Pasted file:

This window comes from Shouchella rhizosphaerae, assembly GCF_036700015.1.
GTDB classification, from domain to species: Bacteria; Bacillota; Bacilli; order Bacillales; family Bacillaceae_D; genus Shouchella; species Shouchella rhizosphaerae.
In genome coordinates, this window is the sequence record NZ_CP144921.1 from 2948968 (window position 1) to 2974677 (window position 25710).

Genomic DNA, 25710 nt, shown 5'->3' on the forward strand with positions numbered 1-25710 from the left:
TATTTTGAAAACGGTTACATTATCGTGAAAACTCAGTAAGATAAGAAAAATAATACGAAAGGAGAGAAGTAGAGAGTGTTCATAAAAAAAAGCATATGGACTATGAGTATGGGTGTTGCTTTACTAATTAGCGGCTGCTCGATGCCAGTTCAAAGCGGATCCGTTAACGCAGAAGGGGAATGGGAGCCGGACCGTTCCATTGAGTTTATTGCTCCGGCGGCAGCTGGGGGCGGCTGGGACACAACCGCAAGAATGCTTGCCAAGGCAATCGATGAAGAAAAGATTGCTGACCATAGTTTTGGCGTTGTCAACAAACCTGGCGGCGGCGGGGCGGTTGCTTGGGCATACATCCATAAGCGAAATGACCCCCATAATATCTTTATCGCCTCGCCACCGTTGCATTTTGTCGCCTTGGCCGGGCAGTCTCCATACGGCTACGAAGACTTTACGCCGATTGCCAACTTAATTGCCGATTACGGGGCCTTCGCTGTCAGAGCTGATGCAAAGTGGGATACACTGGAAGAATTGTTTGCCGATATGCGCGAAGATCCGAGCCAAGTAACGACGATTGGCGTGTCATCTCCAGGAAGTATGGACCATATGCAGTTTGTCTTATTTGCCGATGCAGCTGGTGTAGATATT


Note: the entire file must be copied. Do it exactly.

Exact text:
This window comes from Shouchella rhizosphaerae, assembly GCF_036700015.1.
GTDB classification, from domain to species: Bacteria; Bacillota; Bacilli; order Bacillales; family Bacillaceae_D; genus Shouchella; species Shouchella rhizosphaerae.
In genome coordinates, this window is the sequence record NZ_CP144921.1 from 2948968 (window position 1) to 2974677 (window position 25710).

Genomic DNA, 25710 nt, shown 5'->3' on the forward strand with positions numbered 1-25710 from the left:
TATTTTGAAAACGGTTACATTATCGTGAAAACTCAGTAAGATAAGAAAAATAATACGAAAGGAGAGAAGTAGAGAGTGTTCATAAAAAAAAGCATATGGACTATGAGTATGGGTGTTGCTTTACTAATTAGCGGCTGCTCGATGCCAGTTCAAAGCGGATCCGTTAACGCAGAAGGGGAATGGGAGCCGGACCGTTCCATTGAGTTTATTGCTCCGGCGGCAGCTGGGGGCGGCTGGGACACAACCGCAAGAATGCTTGCCAAGGCAATCGATGAAGAAAAGATTGCTGACCATAGTTTTGGCGTTGTCAACAAACCTGGCGGCGGCGGGGCGGTTGCTTGGGCATACATCCATAAGCGAAATGACCCCCATAATATCTTTATCGCCTCGCCACCGTTGCATTTTGTCGCCTTGGCCGGGCAGTCTCCATACGGCTACGAAGACTTTACGCCGATTGCCAACTTAATTGCCGATTACGGGGCCTTCGCTGTCAGAGCTGATGCAAAGTGGGATACACTGGAAGAATTGTTTGCCGATATGCGCGAAGATCCGAGCCAAGTAACGACGATTGGCGTGTCATCTCCAGGAAGTATGGACCATATGCAGTTTGTCTTATTTGCCGATGCAGCTGGTGTAGATATT